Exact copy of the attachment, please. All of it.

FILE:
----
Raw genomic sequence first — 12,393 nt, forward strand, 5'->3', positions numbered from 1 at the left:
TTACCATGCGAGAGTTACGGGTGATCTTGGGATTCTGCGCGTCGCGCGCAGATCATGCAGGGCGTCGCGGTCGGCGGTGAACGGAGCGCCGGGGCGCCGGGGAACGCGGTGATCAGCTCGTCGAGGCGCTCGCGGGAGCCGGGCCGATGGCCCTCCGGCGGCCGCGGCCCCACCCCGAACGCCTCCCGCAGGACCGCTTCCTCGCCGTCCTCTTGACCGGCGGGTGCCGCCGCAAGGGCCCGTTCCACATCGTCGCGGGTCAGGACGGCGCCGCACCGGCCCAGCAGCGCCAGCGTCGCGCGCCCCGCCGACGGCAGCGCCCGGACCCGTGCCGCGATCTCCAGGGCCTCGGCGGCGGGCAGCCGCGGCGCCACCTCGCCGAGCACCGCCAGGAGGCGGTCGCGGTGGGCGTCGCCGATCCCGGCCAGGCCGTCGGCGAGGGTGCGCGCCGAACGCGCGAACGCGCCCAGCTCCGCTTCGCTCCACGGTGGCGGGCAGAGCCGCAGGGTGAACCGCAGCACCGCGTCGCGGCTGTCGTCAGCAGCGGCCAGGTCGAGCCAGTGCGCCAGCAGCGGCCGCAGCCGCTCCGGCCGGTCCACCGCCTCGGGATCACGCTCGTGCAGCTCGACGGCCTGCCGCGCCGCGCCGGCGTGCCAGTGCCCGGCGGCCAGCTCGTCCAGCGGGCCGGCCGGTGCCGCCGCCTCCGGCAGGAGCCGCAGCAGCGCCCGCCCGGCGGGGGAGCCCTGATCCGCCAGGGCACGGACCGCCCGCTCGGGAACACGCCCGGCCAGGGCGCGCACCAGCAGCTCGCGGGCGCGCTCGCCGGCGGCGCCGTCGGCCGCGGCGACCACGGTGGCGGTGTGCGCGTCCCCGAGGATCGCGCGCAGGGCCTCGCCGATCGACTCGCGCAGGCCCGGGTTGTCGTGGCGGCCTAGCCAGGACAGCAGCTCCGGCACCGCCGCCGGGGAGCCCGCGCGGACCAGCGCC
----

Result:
Raw genomic sequence first — 12,393 nt, forward strand, 5'->3', positions numbered from 1 at the left:
TTACCATGCGAGAGTTACGGGTGATCTTGGGATTCTGCGCGTCGCGCGCAGATCATGCAGGGCGTCGCGGTCGGCGGTGAACGGAGCGCCGGGGCGCCGGGGAACGCGGTGATCAGCTCGTCGAGGCGCTCGCGGGAGCCGGGCCGATGGCCCTCCGGCGGCCGCGGCCCCACCCCGAACGCCTCCCGCAGGACCGCTTCCTCGCCGTCCTCTTGACCGGCGGGTGCCGCCGCAAGGGCCCGTTCCACATCGTCGCGGGTCAGGACGGCGCCGCACCGGCCCAGCAGCGCCAGCGTCGCGCGCCCCGCCGACGGCAGCGCCCGGACCCGTGCCGCGATCTCCAGGGCCTCGGCGGCGGGCAGCCGCGGCGCCACCTCGCCGAGCACCGCCAGGAGGCGGTCGCGGTGGGCGTCGCCGATCCCGGCCAGGCCGTCGGCGAGGGTGCGCGCCGAACGCGCGAACGCGCCCAGCTCCGCTTCGCTCCACGGTGGCGGGCAGAGCCGCAGGGTGAACCGCAGCACCGCGTCGCGGCTGTCGTCAGCAGCGGCCAGGTCGAGCCAGTGCGCCAGCAGCGGCCGCAGCCGCTCCGGCCGGTCCACCGCCTCGGGATCACGCTCGTGCAGCTCGACGGCCTGCCGCGCCGCGCCGGCGTGCCAGTGCCCGGCGGCCAGCTCGTCCAGCGGGCCGGCCGGTGCCGCCGCCTCCGGCAGGAGCCGCAGCAGCGCCCGCCCGGCGGGGGAGCCCTGATCCGCCAGGGCACGGACCGCCCGCTCGGGAACACGCCCGGCCAGGGCGCGCACCAGCAGCTCGCGGGCGCGCTCGCCGGCGGCGCCGTCGGCCGCGGCGACCACGGTGGCGGTGTGCGCGTCCCCGAGGATCGCGCGCAGGGCCTCGCCGATCGACTCGCGCAGGCCCGGGTTGTCGTGGCGGCCTAGCCAGGACAGCAGCTCCGGCACCGCCGCCGGGGAGCCCGCGCGGACCAGCGCC